COLD SPRING, Minn. - New technology is making it easier for the elderly to live independently.
It's called GrandCare. Not only does the program monitor health and medication, it also allows the elderly to stay in communication with caregivers and loved ones.
In his apartment in Cold Spring, Ed Thelen now has this magic window to a healthier world.As he touched a picture of a camera on his GrandCare touch screen he said, "My favorite things is merely touching this little thing and having all these beautiful people available to me."
He's talking about being able to talk to his three kids and six grandkids through a simple touch screen version of Skype. He said it has been beneficial to his emotional health.
He said, "This system has kind of re-birthed me, so to speak."
Thelen, who battles Parkinson's, Diabetes and depression, now sees family who live a minimum of an hour away almost every day.
His grandson, John Volkers, said, "It means a lot to me because I barely get to see my grandpa a lot in real life."
His family can also see if he's taking care of himself.
His daughter, Kerry Volkers, said it's, "Nice to be able to make sure that he's OK. And since we don't get to go see him as often, it feels like he's part of our life on a daily basis."
GrandCare helps families remotely monitor daily activities with sensors that send notifications when pills are taken or when a door is opened.Thelen said, "I can take my blood pressure and that automatically goes onto the system. I can take my glucose."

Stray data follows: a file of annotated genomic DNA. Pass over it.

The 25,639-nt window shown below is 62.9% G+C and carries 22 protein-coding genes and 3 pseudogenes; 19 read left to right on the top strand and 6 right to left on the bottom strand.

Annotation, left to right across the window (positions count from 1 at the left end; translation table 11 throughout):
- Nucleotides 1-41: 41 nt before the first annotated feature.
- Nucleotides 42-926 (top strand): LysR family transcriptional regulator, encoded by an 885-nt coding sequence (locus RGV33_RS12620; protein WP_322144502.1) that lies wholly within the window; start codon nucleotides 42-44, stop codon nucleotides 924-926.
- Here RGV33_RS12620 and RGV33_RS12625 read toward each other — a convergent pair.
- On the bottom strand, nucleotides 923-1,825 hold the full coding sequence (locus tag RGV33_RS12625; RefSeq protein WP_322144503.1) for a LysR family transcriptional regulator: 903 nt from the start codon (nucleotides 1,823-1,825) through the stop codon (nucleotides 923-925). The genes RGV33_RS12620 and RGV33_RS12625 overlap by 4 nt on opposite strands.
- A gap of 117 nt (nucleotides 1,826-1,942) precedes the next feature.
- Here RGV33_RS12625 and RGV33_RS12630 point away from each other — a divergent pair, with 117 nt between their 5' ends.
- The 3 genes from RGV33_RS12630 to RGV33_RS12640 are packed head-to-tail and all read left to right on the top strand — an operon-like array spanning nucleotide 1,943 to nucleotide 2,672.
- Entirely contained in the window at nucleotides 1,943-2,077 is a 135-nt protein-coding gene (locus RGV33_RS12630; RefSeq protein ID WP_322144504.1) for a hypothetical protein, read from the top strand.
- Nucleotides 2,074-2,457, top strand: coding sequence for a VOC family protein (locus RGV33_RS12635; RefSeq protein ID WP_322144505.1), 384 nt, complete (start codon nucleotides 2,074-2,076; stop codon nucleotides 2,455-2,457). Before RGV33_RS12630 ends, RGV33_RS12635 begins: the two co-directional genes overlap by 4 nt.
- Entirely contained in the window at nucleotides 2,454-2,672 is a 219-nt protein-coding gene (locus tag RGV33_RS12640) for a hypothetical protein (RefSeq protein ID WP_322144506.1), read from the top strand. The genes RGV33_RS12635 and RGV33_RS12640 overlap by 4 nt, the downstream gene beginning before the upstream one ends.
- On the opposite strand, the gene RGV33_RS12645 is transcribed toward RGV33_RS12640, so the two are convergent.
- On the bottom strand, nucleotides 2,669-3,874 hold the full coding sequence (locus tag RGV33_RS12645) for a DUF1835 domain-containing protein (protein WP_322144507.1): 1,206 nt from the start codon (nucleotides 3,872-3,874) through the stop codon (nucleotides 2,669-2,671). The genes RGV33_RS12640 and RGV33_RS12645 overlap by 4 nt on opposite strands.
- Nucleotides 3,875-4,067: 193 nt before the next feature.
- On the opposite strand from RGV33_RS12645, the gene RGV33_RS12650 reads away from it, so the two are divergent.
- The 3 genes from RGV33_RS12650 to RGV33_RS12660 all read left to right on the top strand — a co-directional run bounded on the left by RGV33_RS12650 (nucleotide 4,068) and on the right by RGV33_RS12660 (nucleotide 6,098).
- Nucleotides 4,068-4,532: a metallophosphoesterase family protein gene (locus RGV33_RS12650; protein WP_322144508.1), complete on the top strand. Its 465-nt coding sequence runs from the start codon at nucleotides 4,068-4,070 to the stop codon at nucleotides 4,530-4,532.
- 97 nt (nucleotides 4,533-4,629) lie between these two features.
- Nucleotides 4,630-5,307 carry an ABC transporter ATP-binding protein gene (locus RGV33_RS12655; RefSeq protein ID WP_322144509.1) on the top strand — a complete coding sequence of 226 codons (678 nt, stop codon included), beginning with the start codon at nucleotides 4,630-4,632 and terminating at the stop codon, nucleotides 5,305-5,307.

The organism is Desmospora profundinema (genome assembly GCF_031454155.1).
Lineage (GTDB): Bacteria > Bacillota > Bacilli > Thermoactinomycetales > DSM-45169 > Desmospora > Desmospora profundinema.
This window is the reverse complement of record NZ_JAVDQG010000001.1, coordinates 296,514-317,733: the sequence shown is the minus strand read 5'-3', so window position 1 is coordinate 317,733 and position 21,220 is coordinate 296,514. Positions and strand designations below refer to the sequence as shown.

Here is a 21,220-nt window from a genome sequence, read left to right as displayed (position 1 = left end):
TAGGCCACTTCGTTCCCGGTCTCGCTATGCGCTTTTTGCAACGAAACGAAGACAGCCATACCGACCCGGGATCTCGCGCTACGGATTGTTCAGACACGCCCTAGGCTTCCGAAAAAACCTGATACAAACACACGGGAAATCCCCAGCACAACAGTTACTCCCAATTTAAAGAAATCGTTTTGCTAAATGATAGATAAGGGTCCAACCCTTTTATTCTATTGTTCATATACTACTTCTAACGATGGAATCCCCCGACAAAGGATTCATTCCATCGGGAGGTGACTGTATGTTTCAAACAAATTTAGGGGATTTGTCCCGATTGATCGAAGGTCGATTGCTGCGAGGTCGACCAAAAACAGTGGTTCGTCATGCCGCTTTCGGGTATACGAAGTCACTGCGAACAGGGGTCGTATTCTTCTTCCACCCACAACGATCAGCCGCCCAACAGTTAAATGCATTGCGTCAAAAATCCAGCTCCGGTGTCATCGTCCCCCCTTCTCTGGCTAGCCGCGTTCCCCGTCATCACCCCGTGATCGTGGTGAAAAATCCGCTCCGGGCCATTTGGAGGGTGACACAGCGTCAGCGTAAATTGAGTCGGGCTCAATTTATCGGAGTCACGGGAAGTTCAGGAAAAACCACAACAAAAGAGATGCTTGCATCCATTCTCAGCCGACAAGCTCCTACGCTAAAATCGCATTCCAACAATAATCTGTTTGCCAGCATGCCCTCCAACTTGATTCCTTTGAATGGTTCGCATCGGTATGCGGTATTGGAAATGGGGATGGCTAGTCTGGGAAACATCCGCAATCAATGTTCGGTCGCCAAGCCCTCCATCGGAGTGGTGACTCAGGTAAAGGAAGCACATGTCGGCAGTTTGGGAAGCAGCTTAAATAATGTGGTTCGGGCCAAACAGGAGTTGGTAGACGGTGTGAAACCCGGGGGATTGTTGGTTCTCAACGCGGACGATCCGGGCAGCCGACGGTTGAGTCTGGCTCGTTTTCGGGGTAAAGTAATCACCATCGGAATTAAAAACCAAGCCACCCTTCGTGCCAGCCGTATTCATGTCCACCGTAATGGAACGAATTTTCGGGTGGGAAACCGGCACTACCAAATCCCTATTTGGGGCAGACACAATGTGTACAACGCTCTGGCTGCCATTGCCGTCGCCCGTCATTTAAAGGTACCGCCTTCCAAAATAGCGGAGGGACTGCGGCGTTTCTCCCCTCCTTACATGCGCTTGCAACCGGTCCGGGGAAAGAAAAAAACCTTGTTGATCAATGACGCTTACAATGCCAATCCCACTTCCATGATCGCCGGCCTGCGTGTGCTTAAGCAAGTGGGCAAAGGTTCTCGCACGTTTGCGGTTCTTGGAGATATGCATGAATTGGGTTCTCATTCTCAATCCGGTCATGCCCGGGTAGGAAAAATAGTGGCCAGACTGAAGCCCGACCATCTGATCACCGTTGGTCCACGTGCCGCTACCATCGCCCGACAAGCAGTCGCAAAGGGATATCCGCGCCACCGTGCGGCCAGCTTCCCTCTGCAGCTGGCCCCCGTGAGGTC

Brain waves can be monitored for those who have seizures. Motion sensors can detect movement for those who may wander at night. All of it can be monitored remotely by all caregivers, including family and health care professionals.
Deborah Delaney is with Sarah Care, a local home health care service that helped Thelen get the GrandCare system.
Delaney said GrandCare truly relieves the stress on caregivers who want to keep their loved one in their own home. She said, "Many people are working all the time and have to run home how do I know that dad's ok during the day now they can communicate all day long and it's just a peace of mind for people."
And Tom Ardolf of Cybermation which installs GrandCare technology said GrandCare costs much less than the alternative.
Ardolf said, "Literally the cost of this system, in general, is less than one month of an assisted care facility."
With the help of an iPad camera, GrandCare also allows Thelen to watch his grandson play basketball live this past weekend.
Thelen said, "When he came by the bench where my daughter was sitting he looked in the camera and he says, 'Hi grandpa!'"
Thelen said he has a bad short term memory, so the GrandCare reminders to take his meds and to eat healthy for his diabetes are invaluable.He believes he is not only healthier physically, but emotionally too.
Ardolf said GrandCare monitoring costs around $100-$120 a month. Installation averages around $3,500 which may be covered through government assistance.